Another school year has started, but for many parents, so has the dread: Will I be able to help my child with her homework in the age of Common Core math standards?
Last year, when schools in 44 states officially began to implement new math curricula aligned with the national Common Core standards, many parents rebelled. The most famous was comedian Louis C.K., who tweeted that his daughters’ love of math was being destroyed by the initiative: “My kids used to love math! Now it makes them cry,” he wrote, sarcastically thanking the Common Core Standards for his daughters’ change of heart.
He later went on the “Late Show” with David Letterman, saying he was frustrated by the homework, which had problems that rarely made sense to either him or his daughters. The comedian’s rant resonated with many parents, and felt like vindication against Common Core supporters like Education Secretary Arne Duncan, who dismissed critics of the standards as white suburban moms who were dismayed their children were not as smart as their moms thought they were.
Other pushback against the initiative came when states such as Indiana and Arizona reconsidered their participation in the Common Core, while parents in New York encouraged their children to opt out of the standardized tests based on the controversial academic standards.
But even as the two sides continue to bicker in the new school year, children still need to continue their math education, and, as a parent in a Common Core state, what do you do?
When Both Students and Parents Struggle
For Olivia Delmonico, whose son Sam is about to start fifth grade at a California school, the answer was to get proactive. Last year, Sam struggled with his math lessons, and like Louis C.K., Delmonico often found the homework bizarre.
For example, in a question that introduced a very basic area problem, L x W = A, the diagram that accompanied it was obviously not drawn to scale. While it is not uncommon for teachers to tell students to trust the numbers and not the picture when solving a problem — a technique meant to encourage abstract thinking — the next question in the assignment expected the student to rely on the proportions of the diagram.
In another case, the instructions for a set of subtraction problems called for the “standard algorithm,” but didn’t define what that meant, and Sam said his teacher had not defined the concept in class. It turned out to be the stacking method most adults learned in school, which requires borrowing and carrying numbers.
Delmonico contacted Sam’s teacher, who expressed sympathy with the mother, as well as frustration with the new learning materials. She counseled Delmonico to look at the Common Core math modules available online through the district’s website. Delmonico did, but found the task of poring over the almost 300 pages “extremely frustrating.” She wished the lessons included a glossary, since so many once-familiar terms had been replaced — a “number line” was now a “tape diagram,” and an "equation" had become a "number sentence."
But even with all the frustration, Delmonico says she appreciates the new curriculum’s focus on concepts instead of memorization, and likes the idea that there is more than one way to solve a math problem.
The implementation is another story, however.
“The implementation really pissed me off,” she said.
How to Be Proactive and Open-Minded
To Minnesota-based author, math educator, and community college instructor Christopher Danielson, Delmonico’s concerns about fuzzy curricula and how they’ve been rolled out are legitimate.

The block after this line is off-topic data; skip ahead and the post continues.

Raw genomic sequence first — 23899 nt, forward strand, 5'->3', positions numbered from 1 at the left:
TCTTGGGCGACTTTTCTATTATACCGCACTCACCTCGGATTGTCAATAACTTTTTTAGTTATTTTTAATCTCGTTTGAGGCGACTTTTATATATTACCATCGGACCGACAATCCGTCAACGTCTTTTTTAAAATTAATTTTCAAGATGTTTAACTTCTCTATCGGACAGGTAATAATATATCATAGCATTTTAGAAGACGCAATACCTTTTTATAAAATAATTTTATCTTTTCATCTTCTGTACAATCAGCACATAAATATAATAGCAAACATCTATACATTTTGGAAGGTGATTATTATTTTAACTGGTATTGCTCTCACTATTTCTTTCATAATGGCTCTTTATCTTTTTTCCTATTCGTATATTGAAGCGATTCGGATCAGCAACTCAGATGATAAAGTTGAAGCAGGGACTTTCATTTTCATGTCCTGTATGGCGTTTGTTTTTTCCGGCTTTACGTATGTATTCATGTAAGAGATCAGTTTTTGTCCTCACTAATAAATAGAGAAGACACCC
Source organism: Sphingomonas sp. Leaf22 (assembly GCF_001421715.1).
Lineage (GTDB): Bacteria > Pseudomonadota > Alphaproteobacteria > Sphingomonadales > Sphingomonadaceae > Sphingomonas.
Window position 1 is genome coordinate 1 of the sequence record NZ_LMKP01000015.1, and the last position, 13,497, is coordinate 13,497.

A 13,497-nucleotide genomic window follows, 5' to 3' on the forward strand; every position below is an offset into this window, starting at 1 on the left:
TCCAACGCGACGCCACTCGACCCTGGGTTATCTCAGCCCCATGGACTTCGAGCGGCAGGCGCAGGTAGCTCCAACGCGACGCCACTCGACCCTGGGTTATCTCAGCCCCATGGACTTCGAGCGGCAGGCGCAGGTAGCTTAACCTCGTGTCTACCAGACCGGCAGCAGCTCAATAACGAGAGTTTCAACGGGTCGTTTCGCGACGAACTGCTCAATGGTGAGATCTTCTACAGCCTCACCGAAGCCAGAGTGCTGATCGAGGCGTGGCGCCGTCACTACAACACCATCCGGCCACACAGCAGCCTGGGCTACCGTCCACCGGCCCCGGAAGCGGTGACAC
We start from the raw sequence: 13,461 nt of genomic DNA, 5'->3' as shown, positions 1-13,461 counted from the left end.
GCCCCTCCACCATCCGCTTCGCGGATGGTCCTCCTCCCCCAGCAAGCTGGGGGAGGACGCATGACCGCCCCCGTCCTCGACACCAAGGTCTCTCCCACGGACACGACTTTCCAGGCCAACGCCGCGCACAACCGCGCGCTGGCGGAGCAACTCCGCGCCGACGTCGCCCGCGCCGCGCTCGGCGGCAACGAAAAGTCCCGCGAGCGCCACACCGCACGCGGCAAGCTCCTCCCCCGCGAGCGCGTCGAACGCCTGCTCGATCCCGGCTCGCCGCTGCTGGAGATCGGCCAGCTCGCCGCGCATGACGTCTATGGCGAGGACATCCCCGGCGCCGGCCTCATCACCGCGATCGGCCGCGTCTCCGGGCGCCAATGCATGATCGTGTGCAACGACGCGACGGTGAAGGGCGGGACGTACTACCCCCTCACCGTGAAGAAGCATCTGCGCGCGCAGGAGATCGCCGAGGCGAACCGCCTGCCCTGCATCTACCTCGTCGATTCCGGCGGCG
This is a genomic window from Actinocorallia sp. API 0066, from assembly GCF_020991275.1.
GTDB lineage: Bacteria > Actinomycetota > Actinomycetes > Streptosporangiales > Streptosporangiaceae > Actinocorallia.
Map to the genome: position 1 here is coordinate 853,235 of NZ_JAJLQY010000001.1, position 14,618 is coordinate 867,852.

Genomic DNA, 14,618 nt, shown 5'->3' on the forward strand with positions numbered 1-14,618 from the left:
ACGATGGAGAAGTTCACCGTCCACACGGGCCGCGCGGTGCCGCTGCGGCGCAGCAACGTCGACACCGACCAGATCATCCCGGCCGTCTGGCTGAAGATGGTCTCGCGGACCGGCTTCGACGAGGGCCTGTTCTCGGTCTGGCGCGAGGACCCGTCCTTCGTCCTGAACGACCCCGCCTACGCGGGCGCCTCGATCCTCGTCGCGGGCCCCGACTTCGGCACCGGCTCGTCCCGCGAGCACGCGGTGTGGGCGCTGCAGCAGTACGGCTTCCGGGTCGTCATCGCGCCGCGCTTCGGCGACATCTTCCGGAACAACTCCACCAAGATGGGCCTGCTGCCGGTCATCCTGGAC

“That is a valid critique,” said Danielson, who wrote Common Core Math for Parents For Dummies with parents like Sam’s mom in mind. “The standards are set, but absolutely, curriculum materials are still in flux.” According to Danielson, some publishers were too quick to label materials as aligned with Common Core, when in fact many weren’t. And then, some school districts raced to implement standards and acquired those mislabeled materials, a mix-up that caused confusion.
In his book, Danielson has done his best to address the concepts students will be taught under the new standards, grade by grade, and to provide tips and advice for parents whose math is rusty. He also counsels parents to contact their child’s math teacher and keep the lines of communication open, and to talk to fellow parents and exchange resource information, such as tutors and study groups.
And while he is glad parents like Delmonico are being proactive, he sympathizes with their frustration, particularly with the pedagogical jargon that gets thrown around when educators discuss any kind of education reform. “As a parent, it’s not your job to be well-versed in academic research,” he says.
As for the parents who dismiss Common Core out of hand, Danielson urges them to reconsider, since the new approach to math can make a big difference. “The Common Core Standards still require students to memorize addition and multiplication facts,” he writes in the first chapter of his book. “They still require students to learn the standard algorithms and the Pythagorean theorem,” too. But the big difference is that “the role of student thinking has changed.” Under the Common Core standards, students’ ideas are viewed as crucial to learning.
Danielson recommends that those on the fence about the Common Core “step back and say, ‘What is the purpose of what my child is trying to do?’”
Apart from Danielson’s book, there are other resources to help parents and students understand the new curricula, including websites, online videos and, of course, other books. In addition, some districts across the country offer special workshops for parents on Common Core math. Parents in districts that don’t offer such workshops should consider contacting their PTA to see if it’s possible to start one.
You also can find free math help on Noodle, with articles like: